After what felt like an extended slumber, the buyout community finally came out of hibernation in the second half of 2002, as a $19 billion fourth quarter vaulted total deal volume for the year to $42 billion-almost double the amount in 2001.
Several trends helped propel last year’s activity, but the primary driver was corporate divestitures. Saddled with sagging stock prices, many corporations sold off parts of their businesses. Though restrictive lending terms forced LBO firms to cough up more equity to get deals done, the chance to buy at bargain prices-and with little or no competition from strategic buyers-often proved too tempting to pass up.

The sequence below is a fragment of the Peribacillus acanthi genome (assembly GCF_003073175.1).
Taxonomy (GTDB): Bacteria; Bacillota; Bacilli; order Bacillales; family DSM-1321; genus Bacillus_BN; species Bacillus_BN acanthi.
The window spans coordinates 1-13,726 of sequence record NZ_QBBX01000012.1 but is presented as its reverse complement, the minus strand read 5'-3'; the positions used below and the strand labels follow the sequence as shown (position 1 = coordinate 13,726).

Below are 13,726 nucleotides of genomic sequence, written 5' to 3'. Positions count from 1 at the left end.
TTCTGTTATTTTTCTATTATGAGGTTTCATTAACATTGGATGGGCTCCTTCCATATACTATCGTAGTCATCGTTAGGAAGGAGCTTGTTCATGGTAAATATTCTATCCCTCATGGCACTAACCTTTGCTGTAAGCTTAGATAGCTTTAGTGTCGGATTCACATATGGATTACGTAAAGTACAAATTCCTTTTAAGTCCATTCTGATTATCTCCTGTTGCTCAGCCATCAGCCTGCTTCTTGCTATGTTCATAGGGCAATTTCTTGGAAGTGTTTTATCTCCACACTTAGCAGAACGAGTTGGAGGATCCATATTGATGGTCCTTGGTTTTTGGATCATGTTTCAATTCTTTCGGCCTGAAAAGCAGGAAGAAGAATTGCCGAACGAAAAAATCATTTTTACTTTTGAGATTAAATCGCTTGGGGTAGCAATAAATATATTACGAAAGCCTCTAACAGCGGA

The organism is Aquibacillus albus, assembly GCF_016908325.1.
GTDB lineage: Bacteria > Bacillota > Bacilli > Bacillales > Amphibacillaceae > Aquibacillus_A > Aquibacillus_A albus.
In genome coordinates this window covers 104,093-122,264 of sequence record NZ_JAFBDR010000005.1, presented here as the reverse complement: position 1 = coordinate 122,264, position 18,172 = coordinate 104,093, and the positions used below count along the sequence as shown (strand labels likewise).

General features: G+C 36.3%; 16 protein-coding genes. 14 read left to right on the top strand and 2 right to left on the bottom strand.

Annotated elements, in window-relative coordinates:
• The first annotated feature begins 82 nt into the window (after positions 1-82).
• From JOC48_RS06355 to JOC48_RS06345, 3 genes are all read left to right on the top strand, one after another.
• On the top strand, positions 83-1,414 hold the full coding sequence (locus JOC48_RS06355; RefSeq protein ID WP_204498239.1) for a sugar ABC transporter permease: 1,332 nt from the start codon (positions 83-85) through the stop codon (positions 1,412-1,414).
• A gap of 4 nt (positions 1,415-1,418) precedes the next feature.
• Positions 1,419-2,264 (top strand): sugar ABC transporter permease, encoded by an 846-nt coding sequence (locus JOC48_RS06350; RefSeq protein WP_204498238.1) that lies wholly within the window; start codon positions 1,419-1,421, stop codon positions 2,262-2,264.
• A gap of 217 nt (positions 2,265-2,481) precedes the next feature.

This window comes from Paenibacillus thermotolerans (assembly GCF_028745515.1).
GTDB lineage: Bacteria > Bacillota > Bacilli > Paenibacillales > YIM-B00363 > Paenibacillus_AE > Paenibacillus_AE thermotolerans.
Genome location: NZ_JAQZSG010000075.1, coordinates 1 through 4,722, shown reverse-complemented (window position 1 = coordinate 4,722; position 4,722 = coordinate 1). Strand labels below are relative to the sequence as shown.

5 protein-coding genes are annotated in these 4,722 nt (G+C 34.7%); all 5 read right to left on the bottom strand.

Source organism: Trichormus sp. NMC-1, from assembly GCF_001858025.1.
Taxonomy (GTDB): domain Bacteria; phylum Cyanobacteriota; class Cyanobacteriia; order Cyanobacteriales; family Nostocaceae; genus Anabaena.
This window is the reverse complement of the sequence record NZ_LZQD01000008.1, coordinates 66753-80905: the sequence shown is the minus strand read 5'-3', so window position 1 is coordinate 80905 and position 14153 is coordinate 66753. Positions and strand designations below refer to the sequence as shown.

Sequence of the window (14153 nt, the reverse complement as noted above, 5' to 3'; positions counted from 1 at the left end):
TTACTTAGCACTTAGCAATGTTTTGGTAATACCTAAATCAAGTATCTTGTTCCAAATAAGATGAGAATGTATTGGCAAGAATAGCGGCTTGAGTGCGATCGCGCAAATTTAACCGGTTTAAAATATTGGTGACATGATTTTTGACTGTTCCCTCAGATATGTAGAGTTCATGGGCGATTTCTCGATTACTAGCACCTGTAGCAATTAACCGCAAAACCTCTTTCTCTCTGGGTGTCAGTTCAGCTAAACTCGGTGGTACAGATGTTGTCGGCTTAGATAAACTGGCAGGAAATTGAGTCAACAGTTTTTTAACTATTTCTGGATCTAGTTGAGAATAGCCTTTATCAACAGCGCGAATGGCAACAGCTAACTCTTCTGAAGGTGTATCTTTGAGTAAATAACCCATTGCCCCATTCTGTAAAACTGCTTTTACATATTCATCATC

“Private equity has picked up substantial share, as competition from outside sources has fallen off,” said Jim Coulter, founding partner of Texas Pacific Group. “The strategics have gone from net buyers to net sellers, while the IPO market has pulled back considerably.”
Subscribers can read the rest of this story in the protected